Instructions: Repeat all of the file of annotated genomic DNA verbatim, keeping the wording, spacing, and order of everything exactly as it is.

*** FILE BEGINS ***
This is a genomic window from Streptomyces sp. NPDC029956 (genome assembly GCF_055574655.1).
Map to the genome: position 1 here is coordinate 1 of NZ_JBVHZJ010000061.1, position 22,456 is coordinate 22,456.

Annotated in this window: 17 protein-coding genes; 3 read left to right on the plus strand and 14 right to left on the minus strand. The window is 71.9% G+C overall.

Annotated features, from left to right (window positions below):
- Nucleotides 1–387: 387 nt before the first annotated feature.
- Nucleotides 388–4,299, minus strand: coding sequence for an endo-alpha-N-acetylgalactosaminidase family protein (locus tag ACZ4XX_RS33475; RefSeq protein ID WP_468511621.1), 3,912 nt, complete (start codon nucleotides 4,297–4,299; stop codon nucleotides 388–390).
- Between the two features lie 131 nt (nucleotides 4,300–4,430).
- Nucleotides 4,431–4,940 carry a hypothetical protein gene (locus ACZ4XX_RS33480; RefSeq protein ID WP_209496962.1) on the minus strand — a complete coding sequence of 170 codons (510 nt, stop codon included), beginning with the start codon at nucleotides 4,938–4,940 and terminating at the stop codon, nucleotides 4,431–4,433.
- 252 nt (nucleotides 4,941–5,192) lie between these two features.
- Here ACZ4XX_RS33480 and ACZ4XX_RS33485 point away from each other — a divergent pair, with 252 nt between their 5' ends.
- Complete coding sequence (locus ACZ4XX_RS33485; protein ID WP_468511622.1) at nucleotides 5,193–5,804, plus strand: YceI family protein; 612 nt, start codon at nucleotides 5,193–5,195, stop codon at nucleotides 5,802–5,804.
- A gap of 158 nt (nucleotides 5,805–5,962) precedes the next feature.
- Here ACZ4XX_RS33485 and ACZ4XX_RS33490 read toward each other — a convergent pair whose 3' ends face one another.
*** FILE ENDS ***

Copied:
This is a genomic window from Streptomyces sp. NPDC029956 (genome assembly GCF_055574655.1).
Map to the genome: position 1 here is coordinate 1 of NZ_JBVHZJ010000061.1, position 22,456 is coordinate 22,456.

Annotated in this window: 17 protein-coding genes; 3 read left to right on the plus strand and 14 right to left on the minus strand. The window is 71.9% G+C overall.

Annotated features, from left to right (window positions below):
- Nucleotides 1–387: 387 nt before the first annotated feature.
- Nucleotides 388–4,299, minus strand: coding sequence for an endo-alpha-N-acetylgalactosaminidase family protein (locus tag ACZ4XX_RS33475; RefSeq protein ID WP_468511621.1), 3,912 nt, complete (start codon nucleotides 4,297–4,299; stop codon nucleotides 388–390).
- Between the two features lie 131 nt (nucleotides 4,300–4,430).
- Nucleotides 4,431–4,940 carry a hypothetical protein gene (locus ACZ4XX_RS33480; RefSeq protein ID WP_209496962.1) on the minus strand — a complete coding sequence of 170 codons (510 nt, stop codon included), beginning with the start codon at nucleotides 4,938–4,940 and terminating at the stop codon, nucleotides 4,431–4,433.
- 252 nt (nucleotides 4,941–5,192) lie between these two features.
- Here ACZ4XX_RS33480 and ACZ4XX_RS33485 point away from each other — a divergent pair, with 252 nt between their 5' ends.
- Complete coding sequence (locus ACZ4XX_RS33485; protein ID WP_468511622.1) at nucleotides 5,193–5,804, plus strand: YceI family protein; 612 nt, start codon at nucleotides 5,193–5,195, stop codon at nucleotides 5,802–5,804.
- A gap of 158 nt (nucleotides 5,805–5,962) precedes the next feature.
- Here ACZ4XX_RS33485 and ACZ4XX_RS33490 read toward each other — a convergent pair whose 3' ends face one another.